As a result a number of meetings took place involving Mr. and Mrs. Sobel, Mr. and Mrs. Montalto, Mr. and Mrs. Zachofsky. The witnesses disagree respecting what took place at these meetings, but the Court is accepting as true the testimony of the plaintiffs, rather than of the defendants, both because it is more consistent with the other facts and because of the poor opinion the Court formed of Mr. Sobel's credibility.

    At the first meeting which took place, Mr. and Mrs. Sobel told the others that Sobel, Inc. was a very prosperous and booming business (I 62). Both identified all their wealth as originating with the business. (I 17-18, II 115). After identifying the large companies with which the firm was doing business, Mr. Sobel told them that his trucking business "was a very good business and [he] was making a lot of money, over a million dollars." (I 39). He showed them "papers that [he] was making for '77, more than a million dollars, '78, more than a million dollars, '79, more than a million dollars." Ibid. He handed around copies of the financial statement prepared by Feldman, Feldman & Co. for the fiscal years ending August 31, 1979 and 1980, showing gross income in both years in excess of over one million dollars. (Px. 1). He told them that business "was better now than it was before." (I 39).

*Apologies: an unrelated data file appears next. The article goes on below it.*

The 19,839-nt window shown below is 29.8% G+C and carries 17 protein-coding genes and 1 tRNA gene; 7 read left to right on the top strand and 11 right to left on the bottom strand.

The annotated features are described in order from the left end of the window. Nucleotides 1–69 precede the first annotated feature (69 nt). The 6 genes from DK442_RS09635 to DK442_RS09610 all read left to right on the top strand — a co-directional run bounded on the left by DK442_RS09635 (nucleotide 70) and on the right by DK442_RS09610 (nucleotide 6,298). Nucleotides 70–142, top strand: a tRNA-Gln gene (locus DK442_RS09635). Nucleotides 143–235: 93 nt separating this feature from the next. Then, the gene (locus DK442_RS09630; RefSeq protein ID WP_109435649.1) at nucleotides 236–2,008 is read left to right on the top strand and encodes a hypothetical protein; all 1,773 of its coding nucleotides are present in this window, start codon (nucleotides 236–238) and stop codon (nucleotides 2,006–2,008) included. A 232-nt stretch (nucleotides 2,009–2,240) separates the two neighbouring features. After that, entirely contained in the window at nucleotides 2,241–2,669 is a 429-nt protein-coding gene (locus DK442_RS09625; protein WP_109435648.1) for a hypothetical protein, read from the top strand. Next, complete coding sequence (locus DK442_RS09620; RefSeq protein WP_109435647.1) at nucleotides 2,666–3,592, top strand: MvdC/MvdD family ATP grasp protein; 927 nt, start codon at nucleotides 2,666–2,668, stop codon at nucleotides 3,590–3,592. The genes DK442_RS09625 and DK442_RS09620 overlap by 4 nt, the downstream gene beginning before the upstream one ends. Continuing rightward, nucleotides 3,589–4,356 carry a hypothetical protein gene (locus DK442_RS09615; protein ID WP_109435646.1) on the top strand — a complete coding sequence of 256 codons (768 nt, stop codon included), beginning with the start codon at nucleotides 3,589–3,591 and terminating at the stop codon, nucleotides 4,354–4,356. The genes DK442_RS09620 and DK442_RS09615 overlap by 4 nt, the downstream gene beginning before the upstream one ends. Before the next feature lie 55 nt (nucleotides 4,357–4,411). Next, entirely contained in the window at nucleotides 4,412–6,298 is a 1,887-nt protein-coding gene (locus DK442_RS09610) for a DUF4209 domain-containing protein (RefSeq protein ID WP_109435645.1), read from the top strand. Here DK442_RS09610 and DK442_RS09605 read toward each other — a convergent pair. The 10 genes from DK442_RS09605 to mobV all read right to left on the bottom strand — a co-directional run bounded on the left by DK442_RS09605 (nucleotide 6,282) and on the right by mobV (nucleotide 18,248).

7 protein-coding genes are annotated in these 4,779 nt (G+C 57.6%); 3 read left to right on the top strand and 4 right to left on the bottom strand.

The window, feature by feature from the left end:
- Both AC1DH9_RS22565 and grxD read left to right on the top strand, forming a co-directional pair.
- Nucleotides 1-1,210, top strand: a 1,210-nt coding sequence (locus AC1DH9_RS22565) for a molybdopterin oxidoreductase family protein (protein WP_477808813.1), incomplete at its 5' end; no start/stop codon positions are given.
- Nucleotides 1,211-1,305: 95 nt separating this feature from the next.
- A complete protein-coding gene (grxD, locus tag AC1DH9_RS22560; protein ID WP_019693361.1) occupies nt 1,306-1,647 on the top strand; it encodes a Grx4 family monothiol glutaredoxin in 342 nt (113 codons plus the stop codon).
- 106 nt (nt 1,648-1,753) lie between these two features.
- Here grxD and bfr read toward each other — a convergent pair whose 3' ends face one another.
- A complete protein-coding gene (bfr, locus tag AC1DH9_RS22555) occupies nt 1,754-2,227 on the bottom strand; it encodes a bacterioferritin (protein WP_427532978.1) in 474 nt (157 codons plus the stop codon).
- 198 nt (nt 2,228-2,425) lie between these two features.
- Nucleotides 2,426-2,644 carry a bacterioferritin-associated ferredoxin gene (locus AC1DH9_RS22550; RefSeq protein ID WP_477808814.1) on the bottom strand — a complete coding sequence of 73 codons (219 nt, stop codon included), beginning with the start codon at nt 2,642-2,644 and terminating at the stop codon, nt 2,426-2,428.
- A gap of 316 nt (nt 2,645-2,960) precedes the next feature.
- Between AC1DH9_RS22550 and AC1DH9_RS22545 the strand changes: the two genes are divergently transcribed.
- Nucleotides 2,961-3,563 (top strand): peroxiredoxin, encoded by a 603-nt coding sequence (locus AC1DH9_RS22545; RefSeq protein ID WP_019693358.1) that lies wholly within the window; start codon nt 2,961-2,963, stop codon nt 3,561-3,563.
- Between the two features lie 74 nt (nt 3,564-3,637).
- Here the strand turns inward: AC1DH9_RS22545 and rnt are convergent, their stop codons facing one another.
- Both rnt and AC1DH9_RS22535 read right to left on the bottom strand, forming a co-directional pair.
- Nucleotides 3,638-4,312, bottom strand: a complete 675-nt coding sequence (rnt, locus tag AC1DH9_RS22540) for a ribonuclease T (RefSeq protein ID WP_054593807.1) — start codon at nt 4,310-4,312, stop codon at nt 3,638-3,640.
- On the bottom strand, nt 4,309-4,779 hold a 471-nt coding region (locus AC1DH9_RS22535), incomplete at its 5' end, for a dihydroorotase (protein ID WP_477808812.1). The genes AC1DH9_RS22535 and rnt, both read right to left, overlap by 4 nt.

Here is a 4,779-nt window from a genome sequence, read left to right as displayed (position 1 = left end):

The reason he gave for needing a partner was that "he could not run the business by himself. He needed help. He needed somebody that he can trust, that he could train and help him in the business. He cannot handle by himself. He needs help." (II 115. See, also, I 18, 38, 62).

    Mr. Sobel offered to sell Mr. Montalto fifty percent interest in the business for $125,000, explaining that he valued the business at $250,000. (I 46, 63, II 27-28). When Mr. Montalto said he had no more than $25,000, Mr. Sobel suggested Mr. Zachofsky put in some money as well. (II 27).